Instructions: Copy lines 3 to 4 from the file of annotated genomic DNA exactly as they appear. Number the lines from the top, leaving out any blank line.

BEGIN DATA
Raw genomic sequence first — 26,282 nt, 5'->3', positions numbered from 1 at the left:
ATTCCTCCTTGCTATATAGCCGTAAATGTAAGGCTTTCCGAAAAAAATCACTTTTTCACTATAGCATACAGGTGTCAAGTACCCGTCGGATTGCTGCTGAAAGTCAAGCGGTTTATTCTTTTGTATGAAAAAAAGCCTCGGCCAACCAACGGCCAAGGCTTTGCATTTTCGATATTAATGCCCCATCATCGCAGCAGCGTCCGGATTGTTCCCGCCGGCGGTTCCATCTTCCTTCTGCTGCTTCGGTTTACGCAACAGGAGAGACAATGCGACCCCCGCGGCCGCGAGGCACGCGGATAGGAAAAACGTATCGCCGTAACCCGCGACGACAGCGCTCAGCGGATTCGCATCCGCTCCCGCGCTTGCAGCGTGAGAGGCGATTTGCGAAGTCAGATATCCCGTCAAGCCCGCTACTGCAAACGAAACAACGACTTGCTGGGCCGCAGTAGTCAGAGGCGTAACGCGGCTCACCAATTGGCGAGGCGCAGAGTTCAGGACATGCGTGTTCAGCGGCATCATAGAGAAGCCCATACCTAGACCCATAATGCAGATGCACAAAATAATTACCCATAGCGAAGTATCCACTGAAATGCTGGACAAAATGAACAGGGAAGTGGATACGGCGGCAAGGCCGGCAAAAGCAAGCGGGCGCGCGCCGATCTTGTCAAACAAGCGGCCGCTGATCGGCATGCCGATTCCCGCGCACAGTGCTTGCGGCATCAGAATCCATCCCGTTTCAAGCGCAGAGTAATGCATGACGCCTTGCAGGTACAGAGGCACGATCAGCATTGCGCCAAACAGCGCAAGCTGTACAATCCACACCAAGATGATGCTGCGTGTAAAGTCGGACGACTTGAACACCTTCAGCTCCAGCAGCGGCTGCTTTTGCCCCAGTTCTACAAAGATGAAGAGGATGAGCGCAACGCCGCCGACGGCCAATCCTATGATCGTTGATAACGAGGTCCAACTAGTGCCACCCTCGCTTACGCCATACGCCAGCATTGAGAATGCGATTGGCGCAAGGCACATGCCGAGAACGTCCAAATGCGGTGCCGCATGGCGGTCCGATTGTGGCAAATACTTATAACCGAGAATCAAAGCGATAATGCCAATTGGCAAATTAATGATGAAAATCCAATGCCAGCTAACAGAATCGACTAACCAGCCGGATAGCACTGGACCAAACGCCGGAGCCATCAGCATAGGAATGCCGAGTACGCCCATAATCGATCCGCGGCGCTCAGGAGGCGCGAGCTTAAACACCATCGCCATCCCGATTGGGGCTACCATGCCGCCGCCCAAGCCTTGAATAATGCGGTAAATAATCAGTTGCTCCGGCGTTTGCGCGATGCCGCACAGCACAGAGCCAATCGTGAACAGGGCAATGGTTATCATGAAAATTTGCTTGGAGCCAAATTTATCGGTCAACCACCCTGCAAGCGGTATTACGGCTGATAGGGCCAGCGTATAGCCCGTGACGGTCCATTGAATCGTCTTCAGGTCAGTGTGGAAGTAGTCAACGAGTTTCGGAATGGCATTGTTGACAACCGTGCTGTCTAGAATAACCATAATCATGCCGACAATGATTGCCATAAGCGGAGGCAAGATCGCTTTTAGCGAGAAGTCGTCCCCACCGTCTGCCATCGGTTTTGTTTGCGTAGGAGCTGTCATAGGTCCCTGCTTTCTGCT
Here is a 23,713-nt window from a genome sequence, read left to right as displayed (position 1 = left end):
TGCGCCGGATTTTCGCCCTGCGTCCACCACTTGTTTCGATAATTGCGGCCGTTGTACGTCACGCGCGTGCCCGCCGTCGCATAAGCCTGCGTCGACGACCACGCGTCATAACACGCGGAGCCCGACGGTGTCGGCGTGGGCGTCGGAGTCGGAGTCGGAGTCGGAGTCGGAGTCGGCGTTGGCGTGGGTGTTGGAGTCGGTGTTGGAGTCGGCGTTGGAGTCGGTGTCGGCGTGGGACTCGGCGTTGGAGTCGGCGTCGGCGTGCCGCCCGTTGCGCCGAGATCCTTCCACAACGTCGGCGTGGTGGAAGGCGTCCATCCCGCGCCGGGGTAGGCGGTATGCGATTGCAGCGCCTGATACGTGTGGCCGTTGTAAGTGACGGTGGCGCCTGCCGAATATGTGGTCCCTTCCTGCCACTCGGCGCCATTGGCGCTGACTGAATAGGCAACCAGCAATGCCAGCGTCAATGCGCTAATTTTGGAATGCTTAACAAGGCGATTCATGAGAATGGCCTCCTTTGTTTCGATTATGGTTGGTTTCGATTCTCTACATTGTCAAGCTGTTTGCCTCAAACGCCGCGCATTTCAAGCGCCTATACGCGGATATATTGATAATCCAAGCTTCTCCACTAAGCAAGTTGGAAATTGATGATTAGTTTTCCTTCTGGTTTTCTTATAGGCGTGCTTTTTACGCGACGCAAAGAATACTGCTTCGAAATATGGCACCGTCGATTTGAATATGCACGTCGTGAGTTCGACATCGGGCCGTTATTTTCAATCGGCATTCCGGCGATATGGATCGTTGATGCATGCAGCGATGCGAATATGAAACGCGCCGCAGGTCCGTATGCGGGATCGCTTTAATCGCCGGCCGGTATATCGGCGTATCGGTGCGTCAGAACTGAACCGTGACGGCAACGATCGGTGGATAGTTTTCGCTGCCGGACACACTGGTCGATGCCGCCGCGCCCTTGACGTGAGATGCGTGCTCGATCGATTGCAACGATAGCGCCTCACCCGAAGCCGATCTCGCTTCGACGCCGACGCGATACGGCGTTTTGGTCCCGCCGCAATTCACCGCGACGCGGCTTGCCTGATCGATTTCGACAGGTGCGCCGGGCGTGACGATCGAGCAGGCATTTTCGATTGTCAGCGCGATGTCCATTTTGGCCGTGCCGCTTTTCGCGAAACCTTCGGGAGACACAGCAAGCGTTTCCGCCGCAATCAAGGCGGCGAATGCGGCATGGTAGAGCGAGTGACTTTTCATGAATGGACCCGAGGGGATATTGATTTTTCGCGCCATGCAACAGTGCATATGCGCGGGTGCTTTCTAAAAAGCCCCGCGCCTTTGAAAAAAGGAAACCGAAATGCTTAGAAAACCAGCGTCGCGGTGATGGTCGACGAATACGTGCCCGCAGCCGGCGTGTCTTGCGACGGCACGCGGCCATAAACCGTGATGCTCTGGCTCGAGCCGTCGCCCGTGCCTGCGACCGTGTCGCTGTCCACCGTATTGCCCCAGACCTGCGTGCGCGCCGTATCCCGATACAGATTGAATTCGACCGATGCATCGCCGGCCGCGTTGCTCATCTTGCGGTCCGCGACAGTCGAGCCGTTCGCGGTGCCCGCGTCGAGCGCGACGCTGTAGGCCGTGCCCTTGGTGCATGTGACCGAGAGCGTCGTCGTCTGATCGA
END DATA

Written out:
Here is a 23,713-nt window from a genome sequence, read left to right as displayed (position 1 = left end):
TGCGCCGGATTTTCGCCCTGCGTCCACCACTTGTTTCGATAATTGCGGCCGTTGTACGTCACGCGCGTGCCCGCCGTCGCATAAGCCTGCGTCGACGACCACGCGTCATAACACGCGGAGCCCGACGGTGTCGGCGTGGGCGTCGGAGTCGGAGTCGGAGTCGGAGTCGGAGTCGGCGTTGGCGTGGGTGTTGGAGTCGGTGTTGGAGTCGGCGTTGGAGTCGGTGTCGGCGTGGGACTCGGCGTTGGAGTCGGCGTCGGCGTGCCGCCCGTTGCGCCGAGATCCTTCCACAACGTCGGCGTGGTGGAAGGCGTCCATCCCGCGCCGGGGTAGGCGGTATGCGATTGCAGCGCCTGATACGTGTGGCCGTTGTAAGTGACGGTGGCGCCTGCCGAATATGTGGTCCCTTCCTGCCACTCGGCGCCATTGGCGCTGACTGAATAGGCAACCAGCAATGCCAGCGTCAATGCGCTAATTTTGGAATGCTTAACAAGGCGATTCATGAGAATGGCCTCCTTTGTTTCGATTATGGTTGGTTTCGATTCTCTACATTGTCAAGCTGTTTGCCTCAAACGCCGCGCATTTCAAGCGCCTATACGCGGATATATTGATAATCCAAGCTTCTCCACTAAGCAAGTTGGAAATTGATGATTAGTTTTCCTTCTGGTTTTCTTATAGGCGTGCTTTTTACGCGACGCAAAGAATACTGCTTCGAAATATGGCACCGTCGATTTGAATATGCACGTCGTGAGTTCGACATCGGGCCGTTATTTTCAATCGGCATTCCGGCGATATGGATCGTTGATGCATGCAGCGATGCGAATATGAAACGCGCCGCAGGTCCGTATGCGGGATCGCTTTAATCGCCGGCCGGTATATCGGCGTATCGGTGCGTCAGAACTGAACCGTGACGGCAACGATCGGTGGATAGTTTTCGCTGCCGGACACACTGGTCGATGCCGCCGCGCCCTTGACGTGAGATGCGTGCTCGATCGATTGCAACGATAGCGCCTCACCCGAAGCCGATCTCGCTTCGACGCCGACGCGATACGGCGTTTTGGTCCCGCCGCAATTCACCGCGACGCGGCTTGCCTGATCGATTTCGACAGGTGCGCCGGGCGTGACGATCGAGCAGGCATTTTCGATTGTCAGCGCGATGTCCATTTTGGCCGTGCCGCTTTTCGCGAAACCTTCGGGAGACACAGCAAGCGTTTCCGCCGCAATCAAGGCGGCGAATGCGGCATGGTAGAGCGAGTGACTTTTCATGAATGGACCCGAGGGGATATTGATTTTTCGCGCCATGCAACAGTGCATATGCGCGGGTGCTTTCTAAAAAGCCCCGCGCCTTTGAAAAAAGGAAACCGAAATGCTTAGAAAACCAGCGTCGCGGTGATGGTCGACGAATACGTGCCCGCAGCCGGCGTGTCTTGCGACGGCACGCGGCCATAAACCGTGATGCTCTGGCTCGAGCCGTCGCCCGTGCCTGCGACCGTGTCGCTGTCCACCGTATTGCCCCAGACCTGCGTGCGCGCCGTATCCCGATACAGATTGAATTCGACCGATGCATCGCCGGCCGCGTTGCTCATCTTGCGGTCCGCGACAGTCGAGCCGTTCGCGGTGCCCGCGTCGAGCGCGACGCTGTAGGCCGTGCCCTTGGTGCATGTGACCGAGAGCGTCGTCGTCTGATCGA